ElderCarelink Blog

The nursing home transition: what to expect

by Isabel Fawcett, SPHR
June 17th, 2011 at 1:00 pm

Some caregivers don’t talk much about the transition period between an elder living at home and eventual placement in a nursing home. The silence among some in the caregiving community may speak volumes about the challenges so many of us caregivers may encounter in transitioning our elders to nursing homes.

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Nursing home communication: late night phone calls

by Isabel Fawcett, SPHR
June 13th, 2011 at 8:14 am

The call came at 2:30 AM when I was soundly sleeping. So deep was my sleep that I did not make it to the telephone before the last ring. The Caller ID displayed the nursing home’s number. When a nursing home calls in the wee hours, what news might a family caregiver expect? Some caregivers already know what we assume in the middle of the night when the telephone rings for any reason.

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Creating a meaningful nursing home visit

by Kathryn Kilpatrick, M.A. CCC/SLP
May 23rd, 2011 at 10:44 am

Visiting a loved one in a nursing home can mean a lot. How often have you heard a friend or family member express concern about going alone? When older adults have problems with hearing, vision, speech or memory, there may even be more of a reluctance to visit. The Ideas Institute created an informative booklet–”IDEAS for A Better Visit”–to help people have a more enjoyable visit with a friend or family member who is living in a long-term care facility.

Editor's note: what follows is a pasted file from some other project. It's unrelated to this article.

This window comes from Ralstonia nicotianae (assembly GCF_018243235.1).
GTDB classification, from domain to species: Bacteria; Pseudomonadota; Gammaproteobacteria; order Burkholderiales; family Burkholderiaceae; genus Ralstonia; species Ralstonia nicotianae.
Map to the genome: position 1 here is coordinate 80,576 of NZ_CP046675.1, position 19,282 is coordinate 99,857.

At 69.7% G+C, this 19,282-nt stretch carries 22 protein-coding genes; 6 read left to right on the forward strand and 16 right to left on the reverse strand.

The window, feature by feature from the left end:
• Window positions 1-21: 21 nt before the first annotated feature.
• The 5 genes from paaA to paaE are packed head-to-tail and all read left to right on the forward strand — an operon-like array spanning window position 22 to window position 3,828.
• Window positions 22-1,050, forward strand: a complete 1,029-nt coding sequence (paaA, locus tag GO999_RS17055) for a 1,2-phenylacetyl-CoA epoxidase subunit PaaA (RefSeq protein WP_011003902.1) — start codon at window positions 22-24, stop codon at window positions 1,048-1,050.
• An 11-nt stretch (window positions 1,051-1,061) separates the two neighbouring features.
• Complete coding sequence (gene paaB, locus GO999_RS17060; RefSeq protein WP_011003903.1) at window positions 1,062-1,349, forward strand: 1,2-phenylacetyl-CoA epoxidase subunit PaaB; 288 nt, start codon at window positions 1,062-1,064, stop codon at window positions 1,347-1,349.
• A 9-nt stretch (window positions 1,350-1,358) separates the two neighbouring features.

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Caregivers and elders: major transitions in long-term care

by Isabel Fawcett, SPHR
May 6th, 2011 at 4:09 pm

Some days, visiting my mother in a nursing home proves to be more than I care to handle, emotionally speaking. At such times, I notice that there’s no pep in my step en route to the nursing home. It’s as if my body is going through motions to keep me moving forward to where I’ve chosen to go. I’ve gone from being a full-time, round-the-clock caregiver to being a caregiver in transition. Then again, so is my 86-year old mother experiencing a major life transition.

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Meaningful visits should include some laughter and smiles

by Kathryn Kilpatrick, M.A. CCC/SLP
March 9th, 2011 at 5:18 am

Humor has many positive effects on the body. The benefits of humor are numerous and relieve some of the effects of a stressful situation. Bringing a smile to the face of a loved one can sometimes be the best possible medicine for both of you.

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